Great, Great Lake Springtime Smallie Action

The southern basin of Lake Michigan is the place to catch plenty of smallmouth bass -- and some trophy ones, too -- right now and throughout the season. (May 2007)

Lake Michigan smallies, like this one, provide excellent sport on light tackle.
Photo by Tom Berg.

Pound for pound, smallmouth bass are arguably some of the toughest fish around. They hit hard, pull harder, and fight with a "never-say-die" attitude. As if that's not enough, they also love to take to the air when hooked and put on an aerial display that leaves many surprised anglers speechless. It's no wonder they are the favorite species of so many fishermen.

Although smallmouth bass are often considered a small-stream species or a fish that is more at home in the rocky lakes of Canada, we have plenty of excellent smallmouth fishing right here on Lake Michigan. Today, the lake's southern basin teems with bass, especially along the rocky shorelines where stone breakwalls have been constructed.

Historically, however, smallmouth bass inhabiting the nearshore waters of southern Lake Michigan were restricted to reefs and shoal areas just offshore. The nearshore waters were just too shallow and sandy, with very little natural structure. But as local municipalities and industrial businesses gradually developed the shoreline, the coast was transformed into ideal habitat for smallmouth bass.

Rocky riprap, boulders and cut stone were added to create protective breakwaters to shield harbors and industrial sites from heavy wave action and shoreline erosion. During construction of these stony walls, boulders and smaller stones often tumbled out onto the lake bottom just beyond the base of the walls, providing excellent hiding places for bass and their prey.

Once smallmouths found the new rocky oasis, they quickly moved in and claimed the new territory as their own. The lake's bass population has been thriving ever since!



By the time May rolls around, most smallmouth bass will either be in shallow water or heading there, searching for suitable spawning locations. Luckily for them, there is no shortage of good habitat available. The rocky, gravel-strewn bottom along manmade breakwaters and marina breakwalls in southern Lake Michigan is just what they are looking for.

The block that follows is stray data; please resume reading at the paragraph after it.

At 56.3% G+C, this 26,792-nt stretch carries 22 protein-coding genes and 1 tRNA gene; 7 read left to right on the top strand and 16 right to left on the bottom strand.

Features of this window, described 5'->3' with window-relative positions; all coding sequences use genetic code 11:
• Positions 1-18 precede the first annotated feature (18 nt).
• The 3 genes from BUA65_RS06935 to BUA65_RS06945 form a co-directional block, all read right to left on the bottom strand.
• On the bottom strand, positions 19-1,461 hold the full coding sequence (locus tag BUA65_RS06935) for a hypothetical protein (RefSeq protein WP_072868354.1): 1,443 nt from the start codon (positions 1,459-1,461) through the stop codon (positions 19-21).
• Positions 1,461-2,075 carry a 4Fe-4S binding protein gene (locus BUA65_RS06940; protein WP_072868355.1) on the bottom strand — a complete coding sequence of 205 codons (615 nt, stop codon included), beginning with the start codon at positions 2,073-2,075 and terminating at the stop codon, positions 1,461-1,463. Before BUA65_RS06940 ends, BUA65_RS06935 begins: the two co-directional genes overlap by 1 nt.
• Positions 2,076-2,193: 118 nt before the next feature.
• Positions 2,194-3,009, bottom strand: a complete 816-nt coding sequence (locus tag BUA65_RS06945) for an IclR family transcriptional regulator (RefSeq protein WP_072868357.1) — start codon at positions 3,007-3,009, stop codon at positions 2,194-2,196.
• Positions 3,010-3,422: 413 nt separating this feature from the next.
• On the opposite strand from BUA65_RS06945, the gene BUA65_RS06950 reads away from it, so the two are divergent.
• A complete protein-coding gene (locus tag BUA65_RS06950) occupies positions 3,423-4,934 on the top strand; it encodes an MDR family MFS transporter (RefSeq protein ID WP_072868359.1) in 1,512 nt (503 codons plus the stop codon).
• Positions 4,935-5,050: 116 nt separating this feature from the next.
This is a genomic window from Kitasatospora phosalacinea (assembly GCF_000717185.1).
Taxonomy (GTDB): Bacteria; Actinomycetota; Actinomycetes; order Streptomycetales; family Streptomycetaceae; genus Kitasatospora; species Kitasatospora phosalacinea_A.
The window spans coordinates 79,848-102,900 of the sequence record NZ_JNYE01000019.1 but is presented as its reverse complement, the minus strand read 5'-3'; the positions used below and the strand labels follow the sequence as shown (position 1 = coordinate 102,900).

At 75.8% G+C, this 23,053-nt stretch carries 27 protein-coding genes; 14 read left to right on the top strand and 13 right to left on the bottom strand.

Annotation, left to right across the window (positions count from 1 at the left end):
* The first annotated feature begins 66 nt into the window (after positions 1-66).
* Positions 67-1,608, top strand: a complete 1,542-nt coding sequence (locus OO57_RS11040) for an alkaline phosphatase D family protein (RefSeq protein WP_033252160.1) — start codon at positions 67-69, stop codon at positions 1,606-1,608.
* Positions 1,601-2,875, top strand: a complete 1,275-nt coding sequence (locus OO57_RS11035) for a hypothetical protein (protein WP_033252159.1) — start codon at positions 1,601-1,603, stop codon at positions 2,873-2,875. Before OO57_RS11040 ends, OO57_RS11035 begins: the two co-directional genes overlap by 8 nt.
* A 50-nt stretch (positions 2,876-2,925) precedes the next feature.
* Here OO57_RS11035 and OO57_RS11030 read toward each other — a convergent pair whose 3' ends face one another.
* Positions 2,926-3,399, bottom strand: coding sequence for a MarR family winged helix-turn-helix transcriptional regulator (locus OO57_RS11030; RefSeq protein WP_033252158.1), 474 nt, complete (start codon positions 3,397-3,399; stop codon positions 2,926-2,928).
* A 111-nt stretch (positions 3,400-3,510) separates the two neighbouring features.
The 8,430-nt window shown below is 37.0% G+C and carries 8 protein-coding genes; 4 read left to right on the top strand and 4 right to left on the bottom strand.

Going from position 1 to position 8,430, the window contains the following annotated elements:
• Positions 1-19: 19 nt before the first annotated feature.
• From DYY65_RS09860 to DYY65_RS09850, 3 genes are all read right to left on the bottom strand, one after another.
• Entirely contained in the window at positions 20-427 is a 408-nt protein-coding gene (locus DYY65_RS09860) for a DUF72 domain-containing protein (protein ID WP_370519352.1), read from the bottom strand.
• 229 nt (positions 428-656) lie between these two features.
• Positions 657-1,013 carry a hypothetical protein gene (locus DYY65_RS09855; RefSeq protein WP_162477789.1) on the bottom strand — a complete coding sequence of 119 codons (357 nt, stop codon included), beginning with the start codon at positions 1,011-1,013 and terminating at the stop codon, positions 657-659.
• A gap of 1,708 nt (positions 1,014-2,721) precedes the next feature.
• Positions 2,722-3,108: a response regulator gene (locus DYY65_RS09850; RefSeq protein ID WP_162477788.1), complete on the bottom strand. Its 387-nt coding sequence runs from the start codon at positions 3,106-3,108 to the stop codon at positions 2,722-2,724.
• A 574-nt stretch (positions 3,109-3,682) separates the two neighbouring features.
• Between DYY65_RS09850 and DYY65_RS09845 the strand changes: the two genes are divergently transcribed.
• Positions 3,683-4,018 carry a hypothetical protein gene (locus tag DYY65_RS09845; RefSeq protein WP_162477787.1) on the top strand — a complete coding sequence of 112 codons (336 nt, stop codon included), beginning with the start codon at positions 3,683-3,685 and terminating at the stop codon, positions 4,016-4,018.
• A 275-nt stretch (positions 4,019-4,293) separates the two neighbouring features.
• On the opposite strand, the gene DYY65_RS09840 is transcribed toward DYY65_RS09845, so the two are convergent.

Many fish move right into the protected waters of marinas and harbors since the water warms quicker there. Insects, crayfish and small fish become active in the warmer water earlier, too, which also attracts the bass. Some marinas do not allow fishing right near the mooring and docking areas for the boats, but most allow access to anglers for the other marina areas.

Some rocky breakwalls run for miles, providing almost endless opportunities for smallmouth fishermen. Harbor mouths and industrial breakwaters are also typically protected by mass quantities of cut stone and boulders, and although they are most easily accessed by boat, some offer shore-fishing access to fishermen on foot, too.

Pre-spawn bass can be caught all around these rocky areas, both inside the harbors and out on the lakeside. Anywhere rocks have been piled up against the shore to protect against wave action is a good place to start searching for springtime smallmouths on Lake Michigan. Even after the spawn, the local smallmouths stay in these nearshore areas and spend the next four or five months eating and living in the rocky shallows.

Many harbors and marinas have been constructed with an extra level of protection from damaging wind-blown waves. Besides the rocky breakwall that usually surrounds the harbor, a second submerged wall of irregular stones is built 10 or 20 yards in front of the main breakwall. These submerged walls only rise to within a few feet of the surface, and their function is to break the incoming waves to dampen their effects on the main breakwall.

These secondary underwater breakwalls are excellent spots for finding large numbers of spring smallmouths. Depending on water temperature, wave action and boating pressure, the resident bass might be cruising anywhere around these submerged rocks. Sometimes the fish relate to the sides and top of the underwater structure, while at other times they are hovering at the base of the wall where it meets the sand and gravel of the lake bottom.

One of the best places to fish is the trough area between the main breakwall and the submerged wall. Since the fish move freely from the base of one breakwall to the other, this entire area should be worked carefully. Smallmouth fishermen can hop their lures down the rocky slopes of each wall, and quickly find out where the actively feeding bass are located.